Public Admin Record
MDBC Coral Propagation Technique Development (CPT) Project Records
This is a public repository for the MDBC Coral Propagation Technique Development (CPT) Project. This includes documents and products that are pertinent to the CPT Project and stakeholders but are not appropriate for the MDBC Portfolio Deliverables repository, or archives like NCEI and the NOAA Institutional Repository. Project reports and documents are also available on the DWH Restoration Portal project record. Documents and products related to the other project teams (MGM, HAE, and AMP) and Portfolio Deliverables can be accessed by navigating to the DWH MDBC Portfolio Project Page.
About the Coral Propagation Technique Development Project [click to display]
The most direct approach to restoring mesophotic and deep benthic communities (MDBC) is to facilitate the growth of new corals, and to accelerate an otherwise protracted natural recovery due to the slow growth rates and low recruitment of corals at these depths. The primary goal of this pilot scale project is to develop techniques that can be used for direct restoration of MDBC at a scale that is meaningful relative to the injury to these communities. The stated objectives are to compensate for the loss of corals injured by the DWH oil spill, b) develop methods and techniques to enhance coral recruitment and growth, and c) recommend successful methods to implement at a large scale for restoration. One key outcome of the project is to assess whether techniques can be applied at scales meaningful in the scope and context of DWH injury to MDBC.
The Coral Propagation Techniques project (CPT) will undertake both field and lab work to test a variety of substrates for their coral recruitment potential, and to test a variety of coral propagation techniques. Some preliminary testing of substrates and techniques in laboratory settings will be necessary, but the CPT project will seek primarily to test substrates and techniques in situ (in the natural location). The work is planned for both mesophotic and deep water coral habitats using technical divers and submersible platforms. Lab work will also be conducted to adapt and develop cultivation techniques. These methods and techniques will ultimately be applied at scales necessary for effective enhancement of coral recruitment and growth.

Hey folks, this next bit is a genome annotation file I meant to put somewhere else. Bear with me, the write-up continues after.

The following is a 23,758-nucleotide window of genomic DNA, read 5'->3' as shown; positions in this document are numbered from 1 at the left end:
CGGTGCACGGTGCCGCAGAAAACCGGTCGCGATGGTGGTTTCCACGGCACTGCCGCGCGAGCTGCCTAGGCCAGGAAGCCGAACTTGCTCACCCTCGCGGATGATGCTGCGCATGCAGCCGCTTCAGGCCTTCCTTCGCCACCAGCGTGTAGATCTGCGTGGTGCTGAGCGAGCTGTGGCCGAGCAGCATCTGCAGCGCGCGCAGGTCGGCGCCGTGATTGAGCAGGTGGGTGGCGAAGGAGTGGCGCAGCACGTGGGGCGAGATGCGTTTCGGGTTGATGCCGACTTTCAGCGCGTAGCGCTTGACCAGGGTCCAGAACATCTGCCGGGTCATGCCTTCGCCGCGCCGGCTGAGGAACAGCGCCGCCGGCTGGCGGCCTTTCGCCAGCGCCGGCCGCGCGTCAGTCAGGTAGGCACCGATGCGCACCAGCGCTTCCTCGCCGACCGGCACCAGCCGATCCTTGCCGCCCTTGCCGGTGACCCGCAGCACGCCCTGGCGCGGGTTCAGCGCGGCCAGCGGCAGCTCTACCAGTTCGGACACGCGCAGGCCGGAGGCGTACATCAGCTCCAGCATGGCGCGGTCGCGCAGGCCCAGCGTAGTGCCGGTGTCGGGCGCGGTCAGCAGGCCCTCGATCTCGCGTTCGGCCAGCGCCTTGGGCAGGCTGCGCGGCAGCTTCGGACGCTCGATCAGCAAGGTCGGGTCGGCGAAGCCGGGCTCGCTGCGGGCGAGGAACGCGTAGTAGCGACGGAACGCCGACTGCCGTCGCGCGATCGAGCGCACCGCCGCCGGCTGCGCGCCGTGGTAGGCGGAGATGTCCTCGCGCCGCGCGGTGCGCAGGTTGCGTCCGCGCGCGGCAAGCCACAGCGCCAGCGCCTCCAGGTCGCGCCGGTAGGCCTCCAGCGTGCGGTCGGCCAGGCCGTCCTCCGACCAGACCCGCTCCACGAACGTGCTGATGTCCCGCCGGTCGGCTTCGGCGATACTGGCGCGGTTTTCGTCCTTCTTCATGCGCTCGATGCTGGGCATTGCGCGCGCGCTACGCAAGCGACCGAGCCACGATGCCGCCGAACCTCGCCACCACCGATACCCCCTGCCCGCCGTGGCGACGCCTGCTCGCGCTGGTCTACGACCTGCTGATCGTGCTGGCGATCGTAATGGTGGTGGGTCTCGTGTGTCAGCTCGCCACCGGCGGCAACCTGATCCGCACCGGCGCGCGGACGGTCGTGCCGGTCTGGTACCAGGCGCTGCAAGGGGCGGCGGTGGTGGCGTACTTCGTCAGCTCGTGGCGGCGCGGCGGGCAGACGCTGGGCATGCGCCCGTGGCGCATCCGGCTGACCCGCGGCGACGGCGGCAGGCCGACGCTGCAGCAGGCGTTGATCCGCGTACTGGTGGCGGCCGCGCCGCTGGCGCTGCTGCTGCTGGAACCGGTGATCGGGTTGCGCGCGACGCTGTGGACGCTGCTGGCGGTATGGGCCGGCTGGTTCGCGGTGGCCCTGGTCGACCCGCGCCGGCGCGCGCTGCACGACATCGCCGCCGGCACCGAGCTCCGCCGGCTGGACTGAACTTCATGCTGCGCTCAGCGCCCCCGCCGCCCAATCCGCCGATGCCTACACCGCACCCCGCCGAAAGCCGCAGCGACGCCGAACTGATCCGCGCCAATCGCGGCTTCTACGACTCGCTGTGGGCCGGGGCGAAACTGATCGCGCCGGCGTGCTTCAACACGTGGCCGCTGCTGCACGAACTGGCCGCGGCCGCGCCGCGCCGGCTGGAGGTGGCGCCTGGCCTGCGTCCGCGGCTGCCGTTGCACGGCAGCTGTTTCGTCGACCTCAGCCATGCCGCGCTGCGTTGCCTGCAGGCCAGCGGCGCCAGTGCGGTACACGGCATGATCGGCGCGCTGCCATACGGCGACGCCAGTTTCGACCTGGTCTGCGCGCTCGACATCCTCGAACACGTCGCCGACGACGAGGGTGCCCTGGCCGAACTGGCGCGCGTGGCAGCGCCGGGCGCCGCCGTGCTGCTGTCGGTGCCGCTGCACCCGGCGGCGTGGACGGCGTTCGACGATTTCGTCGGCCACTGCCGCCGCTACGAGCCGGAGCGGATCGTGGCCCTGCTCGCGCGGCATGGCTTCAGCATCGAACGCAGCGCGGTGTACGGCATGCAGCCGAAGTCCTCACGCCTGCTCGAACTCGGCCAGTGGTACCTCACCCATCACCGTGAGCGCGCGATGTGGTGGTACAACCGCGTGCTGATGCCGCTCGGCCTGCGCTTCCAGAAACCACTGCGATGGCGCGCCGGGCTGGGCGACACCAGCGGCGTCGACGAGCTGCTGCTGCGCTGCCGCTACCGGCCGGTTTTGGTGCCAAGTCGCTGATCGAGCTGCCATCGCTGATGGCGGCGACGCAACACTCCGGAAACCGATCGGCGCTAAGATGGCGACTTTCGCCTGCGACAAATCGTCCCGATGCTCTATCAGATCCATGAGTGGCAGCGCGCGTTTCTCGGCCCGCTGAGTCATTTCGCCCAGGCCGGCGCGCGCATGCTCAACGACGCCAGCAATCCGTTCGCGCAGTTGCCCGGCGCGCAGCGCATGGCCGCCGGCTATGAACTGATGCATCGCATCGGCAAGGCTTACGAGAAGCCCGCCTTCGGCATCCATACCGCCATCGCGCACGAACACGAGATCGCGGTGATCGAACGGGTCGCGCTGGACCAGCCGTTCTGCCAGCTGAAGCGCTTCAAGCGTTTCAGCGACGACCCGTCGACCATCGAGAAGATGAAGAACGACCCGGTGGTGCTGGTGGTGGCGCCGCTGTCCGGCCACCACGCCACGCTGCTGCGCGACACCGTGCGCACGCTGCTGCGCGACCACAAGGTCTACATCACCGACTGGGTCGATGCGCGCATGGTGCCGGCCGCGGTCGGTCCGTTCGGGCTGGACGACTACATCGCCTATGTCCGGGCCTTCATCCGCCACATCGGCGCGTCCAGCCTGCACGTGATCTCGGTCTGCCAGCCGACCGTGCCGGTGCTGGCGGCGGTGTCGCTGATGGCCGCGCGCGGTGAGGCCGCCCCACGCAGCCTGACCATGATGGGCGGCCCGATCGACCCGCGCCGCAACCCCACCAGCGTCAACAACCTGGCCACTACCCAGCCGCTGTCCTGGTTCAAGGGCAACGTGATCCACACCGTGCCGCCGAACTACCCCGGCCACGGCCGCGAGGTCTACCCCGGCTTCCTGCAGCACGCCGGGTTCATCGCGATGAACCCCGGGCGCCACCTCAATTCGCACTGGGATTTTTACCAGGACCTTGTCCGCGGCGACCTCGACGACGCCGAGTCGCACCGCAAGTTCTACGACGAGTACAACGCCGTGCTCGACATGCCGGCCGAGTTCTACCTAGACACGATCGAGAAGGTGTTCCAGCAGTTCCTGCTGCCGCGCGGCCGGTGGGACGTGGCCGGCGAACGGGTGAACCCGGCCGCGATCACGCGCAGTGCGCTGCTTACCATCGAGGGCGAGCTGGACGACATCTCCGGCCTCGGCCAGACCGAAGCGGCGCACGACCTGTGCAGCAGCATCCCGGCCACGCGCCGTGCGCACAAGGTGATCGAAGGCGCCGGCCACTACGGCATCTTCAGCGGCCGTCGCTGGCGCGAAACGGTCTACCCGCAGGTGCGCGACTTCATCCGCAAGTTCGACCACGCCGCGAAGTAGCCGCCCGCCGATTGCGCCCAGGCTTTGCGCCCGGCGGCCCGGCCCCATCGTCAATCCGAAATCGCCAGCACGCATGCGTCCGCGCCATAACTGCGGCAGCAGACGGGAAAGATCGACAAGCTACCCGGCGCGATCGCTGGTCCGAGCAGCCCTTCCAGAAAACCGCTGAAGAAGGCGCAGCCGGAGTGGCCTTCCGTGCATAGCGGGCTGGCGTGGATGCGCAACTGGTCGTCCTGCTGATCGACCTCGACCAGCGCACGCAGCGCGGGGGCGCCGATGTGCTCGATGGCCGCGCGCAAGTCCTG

About the MDBC Portfolio [click to display]
In 2016, the Deepwater Horizon Natural Resource Trustees reached a settlement resulting from the Natural Resource Damage Assessment (NRDA) process to resolve BP Exploration and Production’s liability for natural resource injuries caused by the Deepwater Horizon (DWH) oil spill in the Gulf of Mexico. Part of the settlement requires BP to pay up to $8.8 billion dollars to federal and state trustees for the purposes of restoring natural resources that were injured by the spill, and the services they provided. More details can be found at the Deepwater Horizon NRDA page: A Comprehensive Restoration Plan for the Gulf of Mexico.
The DWH Open Ocean Trustee Implementation Group (OO TIG) includes the four federal Trustee agencies: National Oceanic and Atmospheric Administration (NOAA); U.S. Department of the Interior (DOI); U.S. Department of Agriculture (USDA); and U.S. Environmental Protection Agency (EPA). The trustees work together to plan and conduct restoration for species injured by the oil spill, including wide-ranging and migratory species. Questions about the OO TIG can be directed to openocean.TIG@noaa.gov. Additional information can be found in the DWH Administrative Record.
Mesophotic and deep benthic communities (MDBC) are vast and complex ecosystems on the ocean floor that are a foundation of Gulf of Mexico food webs. The MDBC portfolio is a suite of four projects selected by the OO TIG to restore MDBC injured by the 2010 Deepwater Horizon oil spill in the Gulf of Mexico. The four projects include: Mapping, Ground-truthing, and Predictive Habitat Modeling (MGM), Habitat Assessment and Evaluation (HAE), Coral Propagation Technique Development (CPT), and Active Management and Protection (AMP).